What Is a Prenuptial Agreement and How Does It Work?
Couples desiring to avoid potential property and financial disputes may choose to make a prenuptial agreement, or “prenup”. While you may be hesitant to make a prenup due to its stigma, the fact remains that making a prenup can work wonders for securing you and your partner’s financial future.
What Is a Prenup?
A prenup is a written contract created by a couple prior to getting married. A prenup details how a couple divides finances in the event of a divorce, along with the assets that each spouse owns either separately or jointly. A prenup also includes information about marital debt, which means that a prenup discloses how much a couple has and owes. Prenups can also indicate how long a spouse or the couple’s children can remain in a marital home throughout a divorce.
However, prenuptial agreements can’t include any information about child custody or support due to the fact that this goes against public policy. In these matters, a court will determine what is best for the couple’s children.
Prior to getting a prenup, you should also understand your state’s divorce laws. For instance, Georgia is what is known as an “equitable distribution” state, which means that if a couple gets divorced in this state, marital assets will be split via an equitable distribution method based on several factors. On the other hand, a state like California is a “community property” state, meaning that any marital property earned or acquired throughout the marriage is divided evenly as long as a prenup isn’t in place. In other words, you’ll want to consult with an attorney if you want to learn more about your state’s specific legal terms.
Who Needs a Prenup?
Many people wrongly believe that prenups are primarily intended for wealthy individuals, but this is untrue. While prenups are often made to protect assets for wealthy partners, a growing number of couples with fewer assets and funds are making prenups for financial security.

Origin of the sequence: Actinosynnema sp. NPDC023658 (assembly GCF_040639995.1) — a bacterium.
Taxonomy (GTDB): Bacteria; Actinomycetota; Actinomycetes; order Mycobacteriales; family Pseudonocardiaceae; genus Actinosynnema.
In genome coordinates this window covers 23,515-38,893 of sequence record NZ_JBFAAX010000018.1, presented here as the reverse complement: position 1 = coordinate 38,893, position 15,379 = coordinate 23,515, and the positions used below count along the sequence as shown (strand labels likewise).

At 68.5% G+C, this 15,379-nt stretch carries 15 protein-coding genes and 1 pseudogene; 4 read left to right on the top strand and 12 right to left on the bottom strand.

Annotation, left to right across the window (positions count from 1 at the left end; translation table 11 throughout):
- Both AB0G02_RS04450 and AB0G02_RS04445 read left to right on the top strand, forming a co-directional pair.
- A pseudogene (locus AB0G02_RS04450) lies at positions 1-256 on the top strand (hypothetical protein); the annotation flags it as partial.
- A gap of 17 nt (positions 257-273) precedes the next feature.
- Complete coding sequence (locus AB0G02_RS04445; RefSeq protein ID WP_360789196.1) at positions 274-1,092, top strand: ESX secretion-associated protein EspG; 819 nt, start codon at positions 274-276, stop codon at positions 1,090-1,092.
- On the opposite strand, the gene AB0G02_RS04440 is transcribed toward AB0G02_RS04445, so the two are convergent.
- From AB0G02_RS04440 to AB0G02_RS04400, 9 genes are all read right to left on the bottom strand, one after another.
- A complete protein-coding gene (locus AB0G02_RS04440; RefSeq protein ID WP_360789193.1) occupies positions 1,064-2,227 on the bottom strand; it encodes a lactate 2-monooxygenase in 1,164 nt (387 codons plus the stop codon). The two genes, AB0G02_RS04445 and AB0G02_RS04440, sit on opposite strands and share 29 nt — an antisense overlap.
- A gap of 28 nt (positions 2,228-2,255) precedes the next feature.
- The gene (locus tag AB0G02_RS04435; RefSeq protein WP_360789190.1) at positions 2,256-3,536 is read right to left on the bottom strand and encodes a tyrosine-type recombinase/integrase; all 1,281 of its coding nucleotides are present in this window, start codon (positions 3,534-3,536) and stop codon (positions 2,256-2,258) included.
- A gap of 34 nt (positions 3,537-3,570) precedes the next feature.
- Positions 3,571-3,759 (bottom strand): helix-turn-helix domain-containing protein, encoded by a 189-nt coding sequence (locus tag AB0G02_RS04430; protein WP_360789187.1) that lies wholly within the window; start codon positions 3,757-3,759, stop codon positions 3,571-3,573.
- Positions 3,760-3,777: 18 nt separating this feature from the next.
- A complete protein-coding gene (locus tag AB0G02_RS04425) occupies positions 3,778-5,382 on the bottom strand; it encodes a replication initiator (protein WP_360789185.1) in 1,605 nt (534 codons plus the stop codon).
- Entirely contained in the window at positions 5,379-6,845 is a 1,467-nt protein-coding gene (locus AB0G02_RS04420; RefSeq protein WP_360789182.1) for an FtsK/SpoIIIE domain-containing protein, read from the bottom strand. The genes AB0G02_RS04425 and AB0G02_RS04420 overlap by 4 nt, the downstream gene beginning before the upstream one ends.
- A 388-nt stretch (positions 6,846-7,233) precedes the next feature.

One reason couples may want to consider creating a prenup is to pass property to children from previous marriages. Without a prenup in place, a surviving spouse following another’s death could gain the right to claim a large amount of the deceased spouse’s property, thus leaving children from the spouse’s previous marriage with much less.
A prenup can also help clarify financial rights regardless of whether either spouse is rich or has children from a previous marriage. Prenups are ideal if a couple wants to avoid disputes during divorce proceedings regarding who owns what property, and to protect spouses from each other’s debts.
In short, there are many reasons why couples may want to consider making a prenup.
Pros and Cons of a Prenup
Before making a prenuptial agreement, couples should understand both the pros and cons of prenups to determine if it’s right for them.
Some pros of prenups include:
- They can preserve inheritance and family ties.
- They can provide protection for children from prior marriages.
- Personal and business assets acquired or purchased before the marriage remain protected.
- Prenups lay out all financial expectations before marriage.
- Prenuptial agreements indicate who receives a spouse’s property in the event of his or her death.
On the other hand, some cons include:
- People may view a prenup as a step toward “planning for divorce” before planning for a wedding.
- Prenups can sometimes cause tension in a relationship and are often perceived as unromantic.
- Resentment could result when making a prenup.
- Prenups can be indicative of a lack of trust.
- Prenups can make it seem as if there’s a lack of commitment between couples.
Weighing both the good and the bad can help you decide if creating a prenup is a good idea.
Consult with an Atlanta Family Lawyer, Today
If you and your partner are planning to get married and have outstanding assets that you would like to distribute the rights to, a prenuptial agreement may be a good investment. The attorneys at Daniele Johnson & Associates can help you and your spouse make a prenup that represents both of your interests, equally. To get the assistance you need, contact us by calling 770-984-5311 to schedule a consultation today.